Reading and the Spoken Language
The Spoken Word: The Base For Writing and Reading
Consciously or unconsciously, we recognize that language has rules and infer those rules. We learn rules of sentence structure, such as how to use pronouns to replace noun phrases or the order of adjectives before a noun.
Reading and the Spoken LanguageThe language we learned first, the spoken language, remains our base throughout life. We use the model of spoken communication as the basis for much of our inferences when we read.
As readers, we imagine the written language to be a transcription of speech. We draw on this model when we imagine ourselves talking to someone as we write, or when we talk about what an author “has to say” in an article. When we run into trouble reading, we sound out words and read sentences aloud. When discussing the spoken word, we refer to a speaker's tone of voice. Is he or she angry? Ironic? Or perhaps serious? If the language is jarring, we say the tone is harsh. In doing so, we infer emotions on the part of the author.
Ultimately, the underlying reason for relying on speech as a model for writing may actually lie in the nature of human understanding.
The core of psychological understanding revolves around the notion of motive—desire, want, wish, reason. We understand an action when we know what motivated it. The motives for action are usually clear, since action itself usually indicates the motive that prompts it. Why am I paying money to the cashier in a supermarket? So that I can buy food and eventually eat it. We generally act in order to fulfill our manifest wishes. Sometimes the motives for action can be obscure, as when you see me searching frantically in a drawer and don't know that I left a lot of money in there and now can't find it. Motives are internal mental states that cause action and that make sense of actions; action is seen as rational in the light of motives that lead to it. We apply this reasoning to both the motivation for the ideas of a text as well as to the author's motive for writing that text.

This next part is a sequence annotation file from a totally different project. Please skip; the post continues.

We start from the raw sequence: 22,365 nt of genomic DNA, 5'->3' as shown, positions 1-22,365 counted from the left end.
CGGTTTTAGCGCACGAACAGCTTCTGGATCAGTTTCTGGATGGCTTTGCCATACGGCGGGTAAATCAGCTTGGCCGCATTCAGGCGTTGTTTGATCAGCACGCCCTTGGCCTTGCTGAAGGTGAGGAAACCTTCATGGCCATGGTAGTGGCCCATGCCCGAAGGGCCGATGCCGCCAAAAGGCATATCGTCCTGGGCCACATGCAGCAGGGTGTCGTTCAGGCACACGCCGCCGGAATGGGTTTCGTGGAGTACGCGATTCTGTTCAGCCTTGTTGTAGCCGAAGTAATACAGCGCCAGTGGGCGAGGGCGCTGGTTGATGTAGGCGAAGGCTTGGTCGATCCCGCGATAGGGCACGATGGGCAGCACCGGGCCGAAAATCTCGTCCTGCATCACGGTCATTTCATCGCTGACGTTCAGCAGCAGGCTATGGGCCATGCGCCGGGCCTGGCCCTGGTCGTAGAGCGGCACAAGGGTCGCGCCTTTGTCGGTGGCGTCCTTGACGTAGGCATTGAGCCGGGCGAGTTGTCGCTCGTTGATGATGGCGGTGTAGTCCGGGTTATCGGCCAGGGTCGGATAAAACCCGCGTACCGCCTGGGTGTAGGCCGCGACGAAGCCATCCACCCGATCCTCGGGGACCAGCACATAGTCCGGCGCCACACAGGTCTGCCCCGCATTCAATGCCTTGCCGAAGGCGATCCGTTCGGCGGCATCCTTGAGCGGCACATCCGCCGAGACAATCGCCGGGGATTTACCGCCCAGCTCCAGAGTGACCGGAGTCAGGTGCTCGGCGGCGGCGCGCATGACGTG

Readers, just as listeners, infer intent, motive, purpose, tone, mood, and
point of view as a way of making sense of a text. We claim to understand a
text when we can identify a clear purpose and intent. We think beyond the
words of the text to what might make sense in terms of a communication between
specific people in a specific situation.
What Did the Author Really Mean?Viewing texts within the model of spoken language is a useful technique, but it is not without its dangers. On the face of it, the author of a text is a figment of the reader's imagination, a mental image constructed from prior knowledge of the real-life author (accurate or not) and the remarks on the page.
Questions about the real author and his or her purpose in writing a particular text can be answered only by talking with the living author. Racists can write non-racist texts and vice versa. Even then we cannot be entirely sure what an author truly intended. An author might not be forthcoming about his or her purpose. And whatever the author's intentions, he or she may not have successfully communicated that intended meaning within the text.
When we ask what an author meant, our reference to “the author” is really a metaphor for the text: what might the text mean? Inferring an author can be a useful tool for making sense of remarks within a text, but we must not make the jump from analysis of evidence within the text to speculation about a person who is not present. While we cannot know what an author intended, we can try to figure out what meaning makes the most sense given all we know from the evidence of the text, about the author and the situation at the time, and the social context.
Readers must exert the same caution when discussing the audience of a text as they do when discussing the author. Readers may infer an audience to whom they imagine a text might appeal. As with the notion of the author above, the notion of an audience for a text is essentially a tool for describing and explaining features of a text. It may or may not actually indicate people for whom the text might have been intended.
Learning to Read and Write